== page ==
- The top fifth of the population receives 66 percent of tax-expenditure benefits (compared to 10 percent of entitlement benefits).
- The middle 60 percent of the population receives a little over 31 percent of tax-expenditure benefits (compared to 58 percent of entitlement benefits).
- The bottom fifth receives just 2.8 percent of tax-expenditure benefits (compared to 32 percent of entitlement benefits). b
- The top 1 percent of the population receives 23.9 percent of tax-expenditure benefits — more than eight times as much as the bottom fifth of the population, and nearly as much as the middle 60 percent of the population.
a These TPC figures refer to 2011 tax policy. The figures are for individual tax expenditures and do not include corporate tax expenditures. If corporate tax expenditures were included, the results would be skewed even more heavily to the top of the income spectrum.
b The TPC figures are based on tax filing units, rather than entire households (thus, the “bottom fifth” means the 20 percent of tax units with the lowest incomes). If our analysis had been based on smaller units similar to tax units rather than on households, it would have shown that the bottom fifth of the population received a somewhat smaller share of the entitlement benefits (about 25 percent rather than 32 percent) and the middle slightly more (64 percent rather than 58 percent).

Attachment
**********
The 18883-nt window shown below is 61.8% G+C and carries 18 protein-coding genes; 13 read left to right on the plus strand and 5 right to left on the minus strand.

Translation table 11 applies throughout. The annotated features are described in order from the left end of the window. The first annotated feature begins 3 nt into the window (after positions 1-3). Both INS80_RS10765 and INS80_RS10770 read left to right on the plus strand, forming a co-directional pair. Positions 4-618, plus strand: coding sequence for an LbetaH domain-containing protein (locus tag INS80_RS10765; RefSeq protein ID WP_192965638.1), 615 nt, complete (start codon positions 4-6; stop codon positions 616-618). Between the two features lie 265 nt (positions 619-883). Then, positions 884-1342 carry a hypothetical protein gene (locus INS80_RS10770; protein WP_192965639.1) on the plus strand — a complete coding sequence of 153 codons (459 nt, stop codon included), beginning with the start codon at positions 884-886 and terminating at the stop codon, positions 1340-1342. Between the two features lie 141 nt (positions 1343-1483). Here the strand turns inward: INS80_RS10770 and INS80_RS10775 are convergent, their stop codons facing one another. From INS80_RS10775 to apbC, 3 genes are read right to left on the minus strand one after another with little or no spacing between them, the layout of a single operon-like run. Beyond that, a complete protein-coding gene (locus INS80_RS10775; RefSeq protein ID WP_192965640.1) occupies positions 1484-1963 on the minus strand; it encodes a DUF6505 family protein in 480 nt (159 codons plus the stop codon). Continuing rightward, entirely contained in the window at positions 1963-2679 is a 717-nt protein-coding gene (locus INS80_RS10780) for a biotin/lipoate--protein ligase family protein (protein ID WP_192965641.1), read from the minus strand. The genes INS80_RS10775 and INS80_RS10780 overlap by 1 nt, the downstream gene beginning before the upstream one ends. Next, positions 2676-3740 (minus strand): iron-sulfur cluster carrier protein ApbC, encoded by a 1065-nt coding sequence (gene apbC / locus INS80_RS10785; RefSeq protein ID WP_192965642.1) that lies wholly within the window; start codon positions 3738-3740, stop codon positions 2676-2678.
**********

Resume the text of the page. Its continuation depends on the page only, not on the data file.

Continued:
Moreover, if we look only at entitlement programs that are targeted to people with low incomes, the percentage of benefit dollars going to people who are elderly or disabled or members of working households remains high. Five of every six benefit dollars in these programs — 83 percent — go to such people.
If anything, these figures understate the percentage of the benefits that generally go to people who are elderly, disabled, or members of working households. As noted, these data are for fiscal year 2010, a year when the unemployment rate averaged 9.6 percent and an unusually large number of Americans were in economic distress. In fiscal year 2007, the share of entitlement benefits going to people who are elderly or disabled or members of working households was a bit higher.